However Paul is not requiring of the Corinthians that they give to the poor liberally, as the King James Version wrongly translates the Greek word ἁπλότης (Strong's # 572), but only that they give sincerely, which is the actual meaning of the word. However Christians should also consider this: holding back when one has enough wealth to give more is not sincerity. Paul never demanded tithes, but Christian communion should be esteemed as greater than tithes.

From Proverbs chapter 11, from the Septuagint: “23 All the desire of the righteous is good: but the hope of the ungodly shall perish. 24 There are some who scatter their own, and make it more: and there are some also who gather, yet have less. 25 Every sincere soul is blessed: but a passionate man is not graceful. 26 May he that hoards corn leave it to the nation: but blessing be on the head of him that gives it. 27 He that devises good counsels seeks good favour: but as for him that seeks after evil, evil shall overtake him. 28 He that trusts in wealth shall fall; but he that helps righteous men shall rise.”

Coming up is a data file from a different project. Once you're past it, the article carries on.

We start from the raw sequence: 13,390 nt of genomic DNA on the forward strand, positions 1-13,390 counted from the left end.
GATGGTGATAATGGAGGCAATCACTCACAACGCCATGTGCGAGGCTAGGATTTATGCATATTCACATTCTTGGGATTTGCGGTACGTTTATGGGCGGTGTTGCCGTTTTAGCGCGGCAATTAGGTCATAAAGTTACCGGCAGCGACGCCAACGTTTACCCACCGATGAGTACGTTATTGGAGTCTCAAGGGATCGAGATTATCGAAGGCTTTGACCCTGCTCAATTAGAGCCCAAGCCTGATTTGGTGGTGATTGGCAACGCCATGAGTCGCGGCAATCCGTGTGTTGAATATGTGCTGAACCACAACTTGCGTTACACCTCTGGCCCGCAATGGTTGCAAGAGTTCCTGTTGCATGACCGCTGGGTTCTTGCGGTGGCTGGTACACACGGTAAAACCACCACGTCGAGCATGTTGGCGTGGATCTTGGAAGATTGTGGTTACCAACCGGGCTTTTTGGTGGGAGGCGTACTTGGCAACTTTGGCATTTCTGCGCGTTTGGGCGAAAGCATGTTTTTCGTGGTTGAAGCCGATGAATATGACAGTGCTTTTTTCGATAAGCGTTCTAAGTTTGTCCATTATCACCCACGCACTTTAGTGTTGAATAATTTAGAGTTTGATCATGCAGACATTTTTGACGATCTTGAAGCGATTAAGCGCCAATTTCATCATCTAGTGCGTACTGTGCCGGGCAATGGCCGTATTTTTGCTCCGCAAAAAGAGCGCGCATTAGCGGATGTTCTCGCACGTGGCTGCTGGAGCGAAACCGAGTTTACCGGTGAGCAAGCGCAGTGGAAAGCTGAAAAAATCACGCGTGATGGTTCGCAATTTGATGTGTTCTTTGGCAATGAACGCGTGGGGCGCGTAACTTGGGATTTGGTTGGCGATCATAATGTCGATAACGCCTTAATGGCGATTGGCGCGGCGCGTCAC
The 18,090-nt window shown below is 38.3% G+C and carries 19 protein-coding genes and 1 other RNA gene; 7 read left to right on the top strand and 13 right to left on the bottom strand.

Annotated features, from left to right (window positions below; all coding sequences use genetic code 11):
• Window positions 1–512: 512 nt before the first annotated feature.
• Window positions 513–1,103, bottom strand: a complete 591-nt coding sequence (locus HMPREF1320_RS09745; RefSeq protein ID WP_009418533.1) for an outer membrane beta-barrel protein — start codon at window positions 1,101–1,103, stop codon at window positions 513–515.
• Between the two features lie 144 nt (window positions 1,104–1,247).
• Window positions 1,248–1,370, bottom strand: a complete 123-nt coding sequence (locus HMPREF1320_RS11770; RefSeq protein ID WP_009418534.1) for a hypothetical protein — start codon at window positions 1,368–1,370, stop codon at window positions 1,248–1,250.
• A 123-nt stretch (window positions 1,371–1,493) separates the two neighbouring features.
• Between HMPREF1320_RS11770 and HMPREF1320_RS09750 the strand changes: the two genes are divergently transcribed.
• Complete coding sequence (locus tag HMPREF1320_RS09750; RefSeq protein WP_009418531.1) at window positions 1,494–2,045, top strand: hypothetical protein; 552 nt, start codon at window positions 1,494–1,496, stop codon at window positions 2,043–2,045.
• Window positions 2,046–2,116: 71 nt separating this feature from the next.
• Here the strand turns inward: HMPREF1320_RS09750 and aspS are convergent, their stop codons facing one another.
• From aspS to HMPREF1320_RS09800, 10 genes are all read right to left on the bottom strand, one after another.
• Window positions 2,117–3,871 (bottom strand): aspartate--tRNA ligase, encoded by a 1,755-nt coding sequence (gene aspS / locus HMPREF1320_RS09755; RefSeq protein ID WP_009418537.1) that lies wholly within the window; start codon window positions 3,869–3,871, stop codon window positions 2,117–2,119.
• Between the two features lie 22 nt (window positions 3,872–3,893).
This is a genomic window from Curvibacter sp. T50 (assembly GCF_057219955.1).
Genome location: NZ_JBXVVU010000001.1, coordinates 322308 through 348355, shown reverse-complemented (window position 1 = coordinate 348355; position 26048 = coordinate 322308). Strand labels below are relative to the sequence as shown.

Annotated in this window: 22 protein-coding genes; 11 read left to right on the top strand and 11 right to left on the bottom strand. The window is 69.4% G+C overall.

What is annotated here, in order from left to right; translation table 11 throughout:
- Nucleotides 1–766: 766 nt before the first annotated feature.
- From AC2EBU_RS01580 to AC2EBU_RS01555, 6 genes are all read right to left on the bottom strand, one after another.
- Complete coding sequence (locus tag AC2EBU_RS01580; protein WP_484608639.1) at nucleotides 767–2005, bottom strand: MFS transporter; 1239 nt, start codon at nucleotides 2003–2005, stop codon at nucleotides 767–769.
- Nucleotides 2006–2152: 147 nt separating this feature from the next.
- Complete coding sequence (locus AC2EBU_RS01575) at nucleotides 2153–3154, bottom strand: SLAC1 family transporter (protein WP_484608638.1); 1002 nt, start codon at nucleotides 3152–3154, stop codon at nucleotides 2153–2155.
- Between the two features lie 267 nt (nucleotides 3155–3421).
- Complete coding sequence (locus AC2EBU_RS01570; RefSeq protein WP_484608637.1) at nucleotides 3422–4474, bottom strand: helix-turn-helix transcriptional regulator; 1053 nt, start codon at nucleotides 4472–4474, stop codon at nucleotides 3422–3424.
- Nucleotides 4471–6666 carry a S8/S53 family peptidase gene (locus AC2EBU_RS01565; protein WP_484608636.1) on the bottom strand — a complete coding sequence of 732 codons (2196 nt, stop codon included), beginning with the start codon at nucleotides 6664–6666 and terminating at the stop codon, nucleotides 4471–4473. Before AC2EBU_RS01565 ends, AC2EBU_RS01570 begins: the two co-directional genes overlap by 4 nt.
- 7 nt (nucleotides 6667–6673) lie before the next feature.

Neither should Christians seek worldly rewards. Worldly rewards should not be considered an impetus for charity. Christ Himself explained this as it is recorded in three of the Gospels. Here, from Matthew chapter 19: “21 Jesus said unto him, If thou wilt be perfect, go and sell that thou hast, and give to the poor, and thou shalt have treasure in heaven: and come and follow me.”

Where Paul says at the end of verse 7 “for Yahweh would love a cheerful giver”, he actually seems to be quoting a verse of Proverbs which is not found in those versions based upon the Masoretic Text. From Proverbs 22:8 in the Septuagint: “He that sows wickedness shall reap troubles; and shall fully receive the punishment of his deeds. God loves a cheerful and liberal man; but a man shall fully prove the folly of his works.” The word which Brenton translates as “liberal” is actually a noun which describes a giver. God loves a cheerful man and a giver, the phrase being a parallelism and the cheerful man himself being a giver, Paul has paraphrased it well. Verse 9 of the same chapter of Proverbs says “He that hath a bountiful eye shall be blessed; for he giveth of his bread to the poor.”